The Class Of 2012 Can Change History For U.S. Latinos

Listen closely high school seniors, the Class of 2012, this message is for you: the fate of our nation is in your hands.

If you are 18, eligible to vote and of Latino ancestry, you are probably one of the least active body of voters in the nation. Latinos under 30, such as an 18 year-old high school senior, have the lowest propensity for voting in either congressional or presidential elections. This is especially the case if your parents do not vote and/or you reside in a predominantly Latino neighborhood.

But there is hope and the U.S. Latino community can benefit from your involvement in establishing a critical mass of young leaders. Our country contains approximately 810,000 18 year-old Latinos and they are part of a much larger cluster of 18- to 24-year-old Latinos that is estimated to contain approximately 5.5 million American residents in total:

  • 5.7 million Latinos under 5 years of age
  • 11.6 million Latinos 5-17 years of age
  • 5.5 million Latinos 18-24 years of age
  • 24.7 million Latinos 25-64 years of age
  • 2.8 million Latinos 65 years of age and older

Let me break it down on a high school level. Between your graduating class and the classes of 2008, 2009, 2010 and 2011, collectively you represent a unique and potentially powerful generation that now accounts for 1 out of 10 Latinos in America.

Every year I observe Latino students across the country advancing their intellectual abilities, utilizing new technologies, applying their social networks and volunteering in the community at increasingly higher rates. Within that top 10% of active students who are civically engaged and politically aware, this spring is the moment when the first phase of the presidential election culminates.

An organized array of seniors who are leaders in their high schools can exponentially alter their voter turn-out and secure their political legacy in the community. A key body of students your age have historically altered the course of elections through voter mobilization and awareness campaigns. If you are serious about promoting new voters from among your age group, here are five steps that will get you known locally as the “rain maker” of your generation:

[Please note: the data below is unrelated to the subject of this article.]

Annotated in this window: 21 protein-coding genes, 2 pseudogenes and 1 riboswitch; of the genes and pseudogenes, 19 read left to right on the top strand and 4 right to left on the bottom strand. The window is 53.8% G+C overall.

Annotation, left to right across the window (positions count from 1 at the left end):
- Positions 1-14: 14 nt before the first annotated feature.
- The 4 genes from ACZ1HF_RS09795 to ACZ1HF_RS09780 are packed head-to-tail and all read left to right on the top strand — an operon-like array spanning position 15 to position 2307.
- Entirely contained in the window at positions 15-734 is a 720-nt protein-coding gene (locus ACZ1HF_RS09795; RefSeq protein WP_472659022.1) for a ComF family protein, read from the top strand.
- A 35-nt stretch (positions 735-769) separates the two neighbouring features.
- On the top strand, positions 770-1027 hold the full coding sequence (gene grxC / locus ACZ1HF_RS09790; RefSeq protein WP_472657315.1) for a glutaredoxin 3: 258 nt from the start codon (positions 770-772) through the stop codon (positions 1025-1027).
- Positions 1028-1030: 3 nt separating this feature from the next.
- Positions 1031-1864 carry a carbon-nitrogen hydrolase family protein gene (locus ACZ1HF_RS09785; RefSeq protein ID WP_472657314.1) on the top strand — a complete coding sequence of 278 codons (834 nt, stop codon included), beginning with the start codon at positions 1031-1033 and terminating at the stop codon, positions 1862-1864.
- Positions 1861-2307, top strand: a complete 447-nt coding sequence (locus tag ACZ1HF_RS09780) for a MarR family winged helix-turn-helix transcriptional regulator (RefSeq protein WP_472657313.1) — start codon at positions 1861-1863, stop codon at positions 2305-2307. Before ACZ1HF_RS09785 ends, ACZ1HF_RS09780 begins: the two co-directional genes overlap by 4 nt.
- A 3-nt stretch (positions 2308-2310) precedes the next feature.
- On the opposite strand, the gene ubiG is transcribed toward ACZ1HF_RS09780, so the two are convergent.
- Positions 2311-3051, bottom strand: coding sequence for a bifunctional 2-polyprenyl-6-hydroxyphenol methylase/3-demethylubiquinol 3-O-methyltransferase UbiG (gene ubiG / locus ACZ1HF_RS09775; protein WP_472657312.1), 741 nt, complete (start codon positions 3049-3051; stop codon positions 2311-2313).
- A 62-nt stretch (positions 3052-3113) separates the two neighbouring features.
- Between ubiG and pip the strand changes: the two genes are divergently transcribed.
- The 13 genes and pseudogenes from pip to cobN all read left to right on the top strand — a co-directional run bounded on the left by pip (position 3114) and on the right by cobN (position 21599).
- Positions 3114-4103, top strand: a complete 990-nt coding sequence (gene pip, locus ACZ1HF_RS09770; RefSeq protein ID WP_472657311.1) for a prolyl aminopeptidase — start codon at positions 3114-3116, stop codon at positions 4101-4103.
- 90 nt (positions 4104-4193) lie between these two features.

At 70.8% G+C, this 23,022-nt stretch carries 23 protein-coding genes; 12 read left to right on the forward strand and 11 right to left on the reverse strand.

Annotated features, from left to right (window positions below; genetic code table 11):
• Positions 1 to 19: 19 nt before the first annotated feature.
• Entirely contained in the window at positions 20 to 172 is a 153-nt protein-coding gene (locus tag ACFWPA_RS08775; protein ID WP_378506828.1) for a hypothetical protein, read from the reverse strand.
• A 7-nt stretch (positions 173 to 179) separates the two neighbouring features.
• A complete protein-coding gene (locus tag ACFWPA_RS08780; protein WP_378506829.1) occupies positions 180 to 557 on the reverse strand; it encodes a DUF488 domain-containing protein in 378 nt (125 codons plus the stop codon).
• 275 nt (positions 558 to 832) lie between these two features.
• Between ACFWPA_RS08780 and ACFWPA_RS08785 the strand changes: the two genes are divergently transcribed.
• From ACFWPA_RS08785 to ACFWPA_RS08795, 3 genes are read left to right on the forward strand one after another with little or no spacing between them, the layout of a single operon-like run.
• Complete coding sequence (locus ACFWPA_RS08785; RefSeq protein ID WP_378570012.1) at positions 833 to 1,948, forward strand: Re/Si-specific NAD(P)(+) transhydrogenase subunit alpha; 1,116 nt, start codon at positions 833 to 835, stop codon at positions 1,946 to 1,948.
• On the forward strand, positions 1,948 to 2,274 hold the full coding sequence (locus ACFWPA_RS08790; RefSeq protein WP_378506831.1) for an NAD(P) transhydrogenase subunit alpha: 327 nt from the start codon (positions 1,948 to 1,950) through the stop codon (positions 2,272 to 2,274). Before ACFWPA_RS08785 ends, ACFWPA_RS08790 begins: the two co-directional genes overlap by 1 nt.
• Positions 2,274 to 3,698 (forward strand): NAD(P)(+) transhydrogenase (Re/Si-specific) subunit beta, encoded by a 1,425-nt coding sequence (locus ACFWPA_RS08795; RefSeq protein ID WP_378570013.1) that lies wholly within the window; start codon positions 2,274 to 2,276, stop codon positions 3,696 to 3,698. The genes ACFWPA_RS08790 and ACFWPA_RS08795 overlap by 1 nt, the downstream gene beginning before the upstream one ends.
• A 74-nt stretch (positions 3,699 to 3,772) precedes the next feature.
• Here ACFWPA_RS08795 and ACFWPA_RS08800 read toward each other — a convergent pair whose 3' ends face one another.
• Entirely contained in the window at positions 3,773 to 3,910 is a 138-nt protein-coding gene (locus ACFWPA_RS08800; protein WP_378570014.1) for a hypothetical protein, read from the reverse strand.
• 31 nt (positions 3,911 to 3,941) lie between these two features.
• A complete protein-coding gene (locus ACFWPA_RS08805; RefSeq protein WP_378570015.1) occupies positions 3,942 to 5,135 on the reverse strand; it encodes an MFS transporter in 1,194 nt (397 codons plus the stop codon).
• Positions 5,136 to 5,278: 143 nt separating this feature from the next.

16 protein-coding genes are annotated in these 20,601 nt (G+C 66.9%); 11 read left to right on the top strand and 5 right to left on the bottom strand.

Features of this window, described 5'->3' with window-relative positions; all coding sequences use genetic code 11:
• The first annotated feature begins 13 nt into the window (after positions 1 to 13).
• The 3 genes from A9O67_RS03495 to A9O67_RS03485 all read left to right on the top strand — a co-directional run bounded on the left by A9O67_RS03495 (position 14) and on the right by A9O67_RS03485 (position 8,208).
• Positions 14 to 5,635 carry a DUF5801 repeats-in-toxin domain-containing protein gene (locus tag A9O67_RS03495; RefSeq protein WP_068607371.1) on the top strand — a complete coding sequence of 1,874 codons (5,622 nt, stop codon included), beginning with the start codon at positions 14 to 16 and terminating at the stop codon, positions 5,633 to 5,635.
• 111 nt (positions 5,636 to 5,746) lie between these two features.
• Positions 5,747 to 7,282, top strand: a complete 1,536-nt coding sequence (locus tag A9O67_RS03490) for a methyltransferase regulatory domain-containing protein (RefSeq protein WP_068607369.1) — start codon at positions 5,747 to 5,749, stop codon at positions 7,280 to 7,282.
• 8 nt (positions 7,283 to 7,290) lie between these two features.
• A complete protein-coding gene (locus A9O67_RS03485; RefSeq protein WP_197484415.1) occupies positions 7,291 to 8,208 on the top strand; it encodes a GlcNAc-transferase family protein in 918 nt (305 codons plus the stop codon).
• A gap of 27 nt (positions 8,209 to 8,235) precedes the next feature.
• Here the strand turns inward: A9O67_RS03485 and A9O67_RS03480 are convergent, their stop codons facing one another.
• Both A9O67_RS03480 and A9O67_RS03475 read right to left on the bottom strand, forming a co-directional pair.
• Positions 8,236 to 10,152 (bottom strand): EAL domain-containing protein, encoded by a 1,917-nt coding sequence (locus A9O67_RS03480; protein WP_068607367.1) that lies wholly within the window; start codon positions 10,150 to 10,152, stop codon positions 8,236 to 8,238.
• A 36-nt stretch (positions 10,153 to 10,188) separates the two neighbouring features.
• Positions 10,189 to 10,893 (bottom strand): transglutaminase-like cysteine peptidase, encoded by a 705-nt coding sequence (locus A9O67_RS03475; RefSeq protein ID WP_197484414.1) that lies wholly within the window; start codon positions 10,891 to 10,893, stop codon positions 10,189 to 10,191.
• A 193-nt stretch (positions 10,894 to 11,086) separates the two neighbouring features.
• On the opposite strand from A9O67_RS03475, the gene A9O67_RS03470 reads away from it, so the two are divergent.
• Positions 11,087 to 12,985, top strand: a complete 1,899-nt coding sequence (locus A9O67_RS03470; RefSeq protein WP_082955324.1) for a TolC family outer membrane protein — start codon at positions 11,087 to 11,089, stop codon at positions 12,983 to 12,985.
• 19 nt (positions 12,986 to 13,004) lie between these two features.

1. Learn The Processes: Learn how to register to vote, learn how to register as a candidate, learn the local election calendar, learn where you can vote in your community, learn who manages the voting locations, learn who the major campaign funders are in your community and learn how successfully local organizations are doing at mobilizing new voters from your age group.

2. Study The Issues: Study what have been identified as longstanding Latino voter issues of contention, issues that will impact your generation later in life, and what experts and entire campaigns are asserting about your generation. Read, watch and listen to how this presidential election is being portrayed by various media outlets in English and Spanish.

3. Investigate The Leaders: Investigate how they got elected, investigate how effectively they have represented their constituents, and investigate their vision of the future to confirm whether or not it is in alignment with your own understanding of what is ahead for people your age.

4. Discuss Politics With Your Elders: Throughout this year, listen to how your older siblings, relatives and neighbors as well as your friends’ families perceive the upcoming 2012 election and promote critical discussions about where your community and country are headed if particular candidates are elected.

5. Promote Your Own Initiative: Whether it is a voter mobilization campaign or a series of public debates, you can utilize your school newsletter, local newspaper, local television news stations and public radio as well as your on-line networks to amplify your strategic initiative and how to get involved.

Perhaps 1 out of 10,000 will consider this upcoming school year as the moment to seize a “perfect storm” of opportunity, but I believe these community-oriented leaders of the Class of 2012 are about to set an entirely new precedent, one that will be unlike anything we’ve seen among Latino youth before.

[Photo By robb3d]

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